with Um Pincelada –
Finally Under African Skies composed by Paul Simon and sung by him and
Miriam Makeba. Controversial at the time because Simon travelled to SA in
defiance of a cultural ban in place due to the policy of apartheid. He recorded
with African musicians and subsequently faced criticism about cultural
appropriation as well. But as far as I am concerned, that’s just two of my
absolute favourite musicians’ art together – sublime!
Tinariwen - a Tuareg (Amazigh)
band from Mali, formed in a refugee camp. Internationally renowned since the
2000’s, they won the Grammy in 2012 for their album Tassilli. Very guitar
driven, stirring music, take a listen to their track Tiwayyen -
Ali Farka Toure -the
most renowned musician out of West Africa and the grand
old man of the desert blues, can’t not include him! He was the first musician
to popularise Malian music across the world. Read more about him here.
Oumou Sangaré is a multi-awarded musician and a leading exponent of theWassoulougenre of Mali - its performers are largely
women, and its lyrics address themes and subjects relevant to the lives of
women in the region. Here is a song from her 2009 Grammy nominated album Seya -
And for a
completely different listening experience, here’s Tiwa Savage, with Standing
Ovation featuring Olamide, both Nigerian contemporary artistes.
Rai is an Algerian genre, it
first developed in the 1920’s in Oran. The word rai in Arabic means 'opinion' or 'advice.' Cheikha Rmitti is revered as ‘the mother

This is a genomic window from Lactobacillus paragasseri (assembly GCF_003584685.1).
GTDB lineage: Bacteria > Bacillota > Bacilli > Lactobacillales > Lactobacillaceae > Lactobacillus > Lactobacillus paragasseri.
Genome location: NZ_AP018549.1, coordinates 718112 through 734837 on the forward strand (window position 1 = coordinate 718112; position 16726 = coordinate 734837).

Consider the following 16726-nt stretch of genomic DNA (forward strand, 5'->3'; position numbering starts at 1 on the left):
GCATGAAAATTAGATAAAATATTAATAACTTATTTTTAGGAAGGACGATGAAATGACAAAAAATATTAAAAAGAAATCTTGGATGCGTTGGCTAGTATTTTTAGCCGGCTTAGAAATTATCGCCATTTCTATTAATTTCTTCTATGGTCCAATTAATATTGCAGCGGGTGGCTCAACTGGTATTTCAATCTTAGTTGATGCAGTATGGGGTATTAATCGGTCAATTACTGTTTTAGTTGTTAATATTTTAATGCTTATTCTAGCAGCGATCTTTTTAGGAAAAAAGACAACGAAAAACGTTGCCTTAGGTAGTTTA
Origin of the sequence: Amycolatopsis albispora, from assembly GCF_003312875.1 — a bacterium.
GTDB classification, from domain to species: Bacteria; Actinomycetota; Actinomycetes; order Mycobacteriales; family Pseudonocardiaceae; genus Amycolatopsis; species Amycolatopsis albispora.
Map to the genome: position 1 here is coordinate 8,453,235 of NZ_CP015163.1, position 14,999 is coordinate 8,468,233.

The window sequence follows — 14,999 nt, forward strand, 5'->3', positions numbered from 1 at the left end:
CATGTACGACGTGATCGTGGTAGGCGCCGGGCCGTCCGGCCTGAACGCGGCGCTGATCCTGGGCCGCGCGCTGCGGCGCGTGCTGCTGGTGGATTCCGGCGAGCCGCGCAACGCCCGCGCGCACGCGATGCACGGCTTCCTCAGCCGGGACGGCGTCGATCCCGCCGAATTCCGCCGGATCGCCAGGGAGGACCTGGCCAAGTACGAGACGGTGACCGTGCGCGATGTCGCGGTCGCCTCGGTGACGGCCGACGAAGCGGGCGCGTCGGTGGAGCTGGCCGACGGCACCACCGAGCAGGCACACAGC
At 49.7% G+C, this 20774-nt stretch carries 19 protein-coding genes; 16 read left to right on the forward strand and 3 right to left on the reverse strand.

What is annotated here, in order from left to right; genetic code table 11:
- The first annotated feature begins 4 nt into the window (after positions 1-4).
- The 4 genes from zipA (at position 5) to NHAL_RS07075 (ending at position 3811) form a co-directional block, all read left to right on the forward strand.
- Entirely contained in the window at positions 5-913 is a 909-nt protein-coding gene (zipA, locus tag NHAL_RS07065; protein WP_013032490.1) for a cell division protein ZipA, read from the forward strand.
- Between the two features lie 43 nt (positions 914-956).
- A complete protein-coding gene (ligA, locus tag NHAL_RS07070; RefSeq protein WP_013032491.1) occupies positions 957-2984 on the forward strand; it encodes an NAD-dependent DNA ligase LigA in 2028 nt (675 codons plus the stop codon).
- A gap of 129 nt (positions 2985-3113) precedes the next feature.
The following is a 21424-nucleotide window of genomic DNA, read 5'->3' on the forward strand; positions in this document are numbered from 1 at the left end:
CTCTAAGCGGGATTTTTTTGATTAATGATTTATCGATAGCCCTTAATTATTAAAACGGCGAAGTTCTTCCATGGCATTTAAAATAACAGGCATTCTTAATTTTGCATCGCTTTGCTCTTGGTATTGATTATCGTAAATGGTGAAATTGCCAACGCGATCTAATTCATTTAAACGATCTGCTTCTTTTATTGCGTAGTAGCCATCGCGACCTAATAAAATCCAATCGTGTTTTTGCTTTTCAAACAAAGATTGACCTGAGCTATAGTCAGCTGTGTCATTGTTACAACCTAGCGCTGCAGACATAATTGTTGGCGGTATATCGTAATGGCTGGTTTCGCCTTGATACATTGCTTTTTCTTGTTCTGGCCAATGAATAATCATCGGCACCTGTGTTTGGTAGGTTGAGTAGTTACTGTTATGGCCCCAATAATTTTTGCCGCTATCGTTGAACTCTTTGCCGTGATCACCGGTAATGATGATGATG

of the genre.’ Originally sung by women, Rai rejected the then conventional rules
of refined Arabic poetry and used a gritty, often vulgar colloquial lyrics and a fusion of Arab and Western musical influences, which found a ready resonance among the underprivileged classes, but was unpopular with the posh audiences and authorities. Rmitti travelled to France and for most of her singing career sang for Algerian immigrants there. Rai was rediscovered in the 90's and became a hit with world audiences with Cheb Khaled being the most well-known exponent of the art. Listen to a Rai
song by Cheikha Rmitti and also by a later 1980's Algerian band Raina Rai below:
Ruff n Smooth are a Ghanaian
band, but they sing in pidgin English which makes them popular in Nigeria and in wider
Africa, even abroad. Take a listen
From the North to the West and then onto South to Laurika
Rauch, a legendary singer from South Africa, here with a lovely slow Afrikaans track.
She is bilingual - sings both in English and Afrikaans. Read more about her
el-Qasabgi (1892-1966, Egypt) with a composition called Zikrayat (My Memories) performed here by the National Arab
Orchestra from Michigan at the Lincoln Centre, DC. El-Qasabgi is considered one
of the greatest North African Arab composers (1892-1966) and a maestro of the
And here is
Q-chillah from Tanzania singing a genre called Bongo Flava, less of the
Eastern vibe here. This is a version developed from American hip hop with
wider African influences – Afrobeats and Tanzanian Taarab and Dansi. Lyrics are
usually in Swahili or English.
And last but not the least - the click song, Qongqothwane, sung
by the iconic artiste Miriam Makeba and covered by many others.
and I'm offering this after scrapping the poem I first